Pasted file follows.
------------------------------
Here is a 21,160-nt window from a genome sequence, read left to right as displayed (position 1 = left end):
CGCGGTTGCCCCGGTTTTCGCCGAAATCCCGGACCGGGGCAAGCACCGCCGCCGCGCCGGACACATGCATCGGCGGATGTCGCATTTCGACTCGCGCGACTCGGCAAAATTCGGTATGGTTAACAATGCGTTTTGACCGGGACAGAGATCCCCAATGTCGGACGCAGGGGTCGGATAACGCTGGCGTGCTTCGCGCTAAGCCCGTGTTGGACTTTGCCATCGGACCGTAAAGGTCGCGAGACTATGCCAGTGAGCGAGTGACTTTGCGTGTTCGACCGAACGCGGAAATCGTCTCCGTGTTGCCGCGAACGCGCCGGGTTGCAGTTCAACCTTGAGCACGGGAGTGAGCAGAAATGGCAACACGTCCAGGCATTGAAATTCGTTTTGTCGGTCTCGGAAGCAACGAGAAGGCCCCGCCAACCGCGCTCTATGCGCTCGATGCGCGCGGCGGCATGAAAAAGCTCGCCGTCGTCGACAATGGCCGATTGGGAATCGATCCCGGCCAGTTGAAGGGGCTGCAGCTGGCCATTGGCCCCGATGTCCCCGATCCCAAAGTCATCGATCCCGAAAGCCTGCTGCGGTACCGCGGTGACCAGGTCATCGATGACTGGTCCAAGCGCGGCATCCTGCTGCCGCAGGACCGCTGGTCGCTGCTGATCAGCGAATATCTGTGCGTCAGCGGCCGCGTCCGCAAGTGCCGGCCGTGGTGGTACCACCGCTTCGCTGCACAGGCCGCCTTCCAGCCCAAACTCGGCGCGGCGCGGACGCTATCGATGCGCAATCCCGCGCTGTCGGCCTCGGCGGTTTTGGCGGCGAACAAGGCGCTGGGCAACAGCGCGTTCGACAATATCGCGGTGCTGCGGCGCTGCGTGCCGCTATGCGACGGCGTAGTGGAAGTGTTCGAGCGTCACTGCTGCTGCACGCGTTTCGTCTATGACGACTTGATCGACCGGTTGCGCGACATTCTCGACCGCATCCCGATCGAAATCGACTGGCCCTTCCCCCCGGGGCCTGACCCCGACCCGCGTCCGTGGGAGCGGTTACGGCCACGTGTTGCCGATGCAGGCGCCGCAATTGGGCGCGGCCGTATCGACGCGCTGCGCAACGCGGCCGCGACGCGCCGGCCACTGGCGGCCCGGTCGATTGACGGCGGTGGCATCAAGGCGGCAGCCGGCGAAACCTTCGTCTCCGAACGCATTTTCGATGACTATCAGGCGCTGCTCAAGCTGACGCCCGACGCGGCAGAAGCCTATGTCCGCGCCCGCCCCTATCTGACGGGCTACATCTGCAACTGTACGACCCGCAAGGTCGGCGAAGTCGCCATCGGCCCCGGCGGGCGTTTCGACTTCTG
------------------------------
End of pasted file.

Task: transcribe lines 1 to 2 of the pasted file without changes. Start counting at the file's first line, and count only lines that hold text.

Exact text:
Here is a 21,160-nt window from a genome sequence, read left to right as displayed (position 1 = left end):
CGCGGTTGCCCCGGTTTTCGCCGAAATCCCGGACCGGGGCAAGCACCGCCGCCGCGCCGGACACATGCATCGGCGGATGTCGCATTTCGACTCGCGCGACTCGGCAAAATTCGGTATGGTTAACAATGCGTTTTGACCGGGACAGAGATCCCCAATGTCGGACGCAGGGGTCGGATAACGCTGGCGTGCTTCGCGCTAAGCCCGTGTTGGACTTTGCCATCGGACCGTAAAGGTCGCGAGACTATGCCAGTGAGCGAGTGACTTTGCGTGTTCGACCGAACGCGGAAATCGTCTCCGTGTTGCCGCGAACGCGCCGGGTTGCAGTTCAACCTTGAGCACGGGAGTGAGCAGAAATGGCAACACGTCCAGGCATTGAAATTCGTTTTGTCGGTCTCGGAAGCAACGAGAAGGCCCCGCCAACCGCGCTCTATGCGCTCGATGCGCGCGGCGGCATGAAAAAGCTCGCCGTCGTCGACAATGGCCGATTGGGAATCGATCCCGGCCAGTTGAAGGGGCTGCAGCTGGCCATTGGCCCCGATGTCCCCGATCCCAAAGTCATCGATCCCGAAAGCCTGCTGCGGTACCGCGGTGACCAGGTCATCGATGACTGGTCCAAGCGCGGCATCCTGCTGCCGCAGGACCGCTGGTCGCTGCTGATCAGCGAATATCTGTGCGTCAGCGGCCGCGTCCGCAAGTGCCGGCCGTGGTGGTACCACCGCTTCGCTGCACAGGCCGCCTTCCAGCCCAAACTCGGCGCGGCGCGGACGCTATCGATGCGCAATCCCGCGCTGTCGGCCTCGGCGGTTTTGGCGGCGAACAAGGCGCTGGGCAACAGCGCGTTCGACAATATCGCGGTGCTGCGGCGCTGCGTGCCGCTATGCGACGGCGTAGTGGAAGTGTTCGAGCGTCACTGCTGCTGCACGCGTTTCGTCTATGACGACTTGATCGACCGGTTGCGCGACATTCTCGACCGCATCCCGATCGAAATCGACTGGCCCTTCCCCCCGGGGCCTGACCCCGACCCGCGTCCGTGGGAGCGGTTACGGCCACGTGTTGCCGATGCAGGCGCCGCAATTGGGCGCGGCCGTATCGACGCGCTGCGCAACGCGGCCGCGACGCGCCGGCCACTGGCGGCCCGGTCGATTGACGGCGGTGGCATCAAGGCGGCAGCCGGCGAAACCTTCGTCTCCGAACGCATTTTCGATGACTATCAGGCGCTGCTCAAGCTGACGCCCGACGCGGCAGAAGCCTATGTCCGCGCCCGCCCCTATCTGACGGGCTACATCTGCAACTGTACGACCCGCAAGGTCGGCGAAGTCGCCATCGGCCCCGGCGGGCGTTTCGACTTCTG